This is a historical page. Click here for information about this year’s Astronomy at the Beach.
The 20th Annual Kensington Astronomy at the Beach, hosted by Kensington Metropark and the Great Lakes Association of Astronomy Clubs (GLAAC), will be held September 9th and 10th, 2016. It runs from 6:00 pm to midnight, rain or shine, both nights. Outdoor astronomy activities demand clear skies, but there’s plenty to do in our pavilion as well.
What happens at Astronomy at the Beach?
Video by WAS/FAAC/7 Ponds club member Doug Bock
Schedule of activities:
- 6:00 to Sunset: View sunspots, prominences, and other features of the sun through safe white-light and incredible hydrogen-alpha solar telescopes.
- 6:20 PM to 10:00 PM (every 20 minutes): Visit the Michigan Science Center’s portable planetarium for a tour of the constellations and current evening sky.
- 6:15 PM: Learn about the celestial visitors we call comets. Watch a “comet” be made from dry ice and common household ingredients. Very family friendly.
- 6:45 PM: Kids can become the constellations in the “Rescue of Andromeda” impromptu play.
- 7:30 PM: Oh What a Spin We’re In! From galaxies to planets to tornadoes, there’s a lot of spinning going on out there. Find out more about the space environment with liquid nitrogen and everyday common objects, participate in some angular momentum demonstrations, and watch a “fire tornado” come to life!
- 8:15: Losing the Dark: Why can’t you see many stars from your neighborhood? Learn about how light pollution is making it harder to see stars and other astronomical objects, and what you can do to help reverse the trend.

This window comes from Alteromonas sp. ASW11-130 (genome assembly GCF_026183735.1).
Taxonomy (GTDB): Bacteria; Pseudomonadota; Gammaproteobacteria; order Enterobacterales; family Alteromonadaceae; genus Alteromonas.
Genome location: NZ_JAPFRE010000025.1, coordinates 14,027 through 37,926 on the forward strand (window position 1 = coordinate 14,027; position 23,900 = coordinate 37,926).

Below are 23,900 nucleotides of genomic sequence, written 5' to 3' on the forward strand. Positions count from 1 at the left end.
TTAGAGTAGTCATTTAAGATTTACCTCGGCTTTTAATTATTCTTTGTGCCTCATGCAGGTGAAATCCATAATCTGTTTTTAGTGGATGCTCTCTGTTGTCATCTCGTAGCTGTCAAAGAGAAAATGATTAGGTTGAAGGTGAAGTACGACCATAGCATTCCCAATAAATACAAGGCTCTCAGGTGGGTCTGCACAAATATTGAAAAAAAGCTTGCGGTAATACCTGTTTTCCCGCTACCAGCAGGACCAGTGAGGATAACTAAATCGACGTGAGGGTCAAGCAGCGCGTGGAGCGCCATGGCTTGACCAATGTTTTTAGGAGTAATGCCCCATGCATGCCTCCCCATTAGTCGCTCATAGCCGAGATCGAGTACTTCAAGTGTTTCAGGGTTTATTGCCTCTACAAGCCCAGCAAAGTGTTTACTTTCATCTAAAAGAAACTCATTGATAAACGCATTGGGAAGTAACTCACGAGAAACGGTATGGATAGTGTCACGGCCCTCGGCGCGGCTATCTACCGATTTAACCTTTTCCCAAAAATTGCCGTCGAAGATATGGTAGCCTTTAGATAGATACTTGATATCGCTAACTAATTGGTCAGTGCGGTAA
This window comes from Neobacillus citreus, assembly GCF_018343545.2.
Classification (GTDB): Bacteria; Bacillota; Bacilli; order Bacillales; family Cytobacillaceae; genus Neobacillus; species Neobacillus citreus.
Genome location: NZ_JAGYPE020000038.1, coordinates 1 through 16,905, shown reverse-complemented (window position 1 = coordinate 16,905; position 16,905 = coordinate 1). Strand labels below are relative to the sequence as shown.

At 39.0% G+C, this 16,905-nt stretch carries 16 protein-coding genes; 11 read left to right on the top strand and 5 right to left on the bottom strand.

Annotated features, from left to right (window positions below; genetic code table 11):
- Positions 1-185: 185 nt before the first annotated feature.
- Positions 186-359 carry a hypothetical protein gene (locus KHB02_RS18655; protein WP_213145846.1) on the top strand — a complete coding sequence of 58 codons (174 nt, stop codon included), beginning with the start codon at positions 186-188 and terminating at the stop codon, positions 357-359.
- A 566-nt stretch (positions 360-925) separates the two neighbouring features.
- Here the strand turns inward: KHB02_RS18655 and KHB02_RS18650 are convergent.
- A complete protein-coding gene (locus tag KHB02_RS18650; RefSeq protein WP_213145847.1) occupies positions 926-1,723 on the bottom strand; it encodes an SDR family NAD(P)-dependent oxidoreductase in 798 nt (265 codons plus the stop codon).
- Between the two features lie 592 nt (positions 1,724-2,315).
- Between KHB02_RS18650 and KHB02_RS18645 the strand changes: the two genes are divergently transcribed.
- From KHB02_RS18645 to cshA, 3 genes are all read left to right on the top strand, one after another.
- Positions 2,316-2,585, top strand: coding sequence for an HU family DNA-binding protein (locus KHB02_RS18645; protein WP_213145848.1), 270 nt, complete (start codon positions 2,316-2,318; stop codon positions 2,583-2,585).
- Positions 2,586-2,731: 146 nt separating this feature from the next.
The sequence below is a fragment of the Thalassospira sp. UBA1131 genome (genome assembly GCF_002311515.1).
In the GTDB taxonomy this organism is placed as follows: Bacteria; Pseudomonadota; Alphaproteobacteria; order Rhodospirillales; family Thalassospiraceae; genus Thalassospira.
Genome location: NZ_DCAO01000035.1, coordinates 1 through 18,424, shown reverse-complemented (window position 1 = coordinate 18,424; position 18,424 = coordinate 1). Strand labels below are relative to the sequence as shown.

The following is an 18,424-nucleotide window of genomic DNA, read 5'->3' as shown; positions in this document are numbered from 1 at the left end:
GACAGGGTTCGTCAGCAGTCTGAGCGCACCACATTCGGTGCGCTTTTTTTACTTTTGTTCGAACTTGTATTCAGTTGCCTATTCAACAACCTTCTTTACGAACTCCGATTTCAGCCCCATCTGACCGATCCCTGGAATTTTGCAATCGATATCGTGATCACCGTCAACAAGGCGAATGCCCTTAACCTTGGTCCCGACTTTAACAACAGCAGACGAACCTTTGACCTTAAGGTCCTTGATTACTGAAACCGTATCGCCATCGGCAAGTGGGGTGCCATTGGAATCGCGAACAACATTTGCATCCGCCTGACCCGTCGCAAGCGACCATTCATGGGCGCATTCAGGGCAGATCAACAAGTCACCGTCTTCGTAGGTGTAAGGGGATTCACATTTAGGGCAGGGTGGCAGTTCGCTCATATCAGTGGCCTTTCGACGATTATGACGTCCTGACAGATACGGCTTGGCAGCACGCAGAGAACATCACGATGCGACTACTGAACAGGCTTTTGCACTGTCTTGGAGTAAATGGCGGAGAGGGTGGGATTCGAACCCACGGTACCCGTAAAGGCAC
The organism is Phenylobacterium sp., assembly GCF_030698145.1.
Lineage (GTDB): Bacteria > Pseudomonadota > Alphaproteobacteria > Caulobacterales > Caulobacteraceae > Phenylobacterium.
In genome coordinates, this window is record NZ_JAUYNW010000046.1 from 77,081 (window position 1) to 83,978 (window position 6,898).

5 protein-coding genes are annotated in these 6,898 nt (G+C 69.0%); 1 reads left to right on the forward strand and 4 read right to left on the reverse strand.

- 8:40 PM: 3D tour of the Solar System: Take a short 3D movie tour through our Solar System. This presentation uses the red-blue 3D glasses, please arrive a little early to get your glasses.
- 9:00 PM:
KEYNOTE: The Great American Total Eclipse of 2017
On August 21, 2017, a total eclipse of the Sun will be visible from the contiguous United States for the first time since 1979. The track of the Moon’s shadow cuts diagonally across the nation from Oregon to South Carolina. Inside the 68-mile-wide path of totality, the Moon will completely cover the Sun as the landscape is plunged into an eerie twilight, and the Sun’s glorious corona is revealed for over 2 minutes.August 21, 2017 total solar eclipse as seen from the Moon from Michael Zeiler on Vimeo.Fred Espenak, Scientist Emeritus for NASA’s Goddard Space Flight Center, will present a detailed preview of this exciting event with maps, photos and weather prospects along the eclipse path based on his recent book on the same subject. He will also share some some of his eclipse experiences with us through photos and video. Find out what it’s like to stand in the Moon’s shadow and get ready for 2017.
- All evening: there will be a Children’s Sky Tour Treasure Hunt. See one of every type of object for a prize!
- Stay late and observe dozens of celestial objects until midnight through the many telescopes provided by the GLAAC members.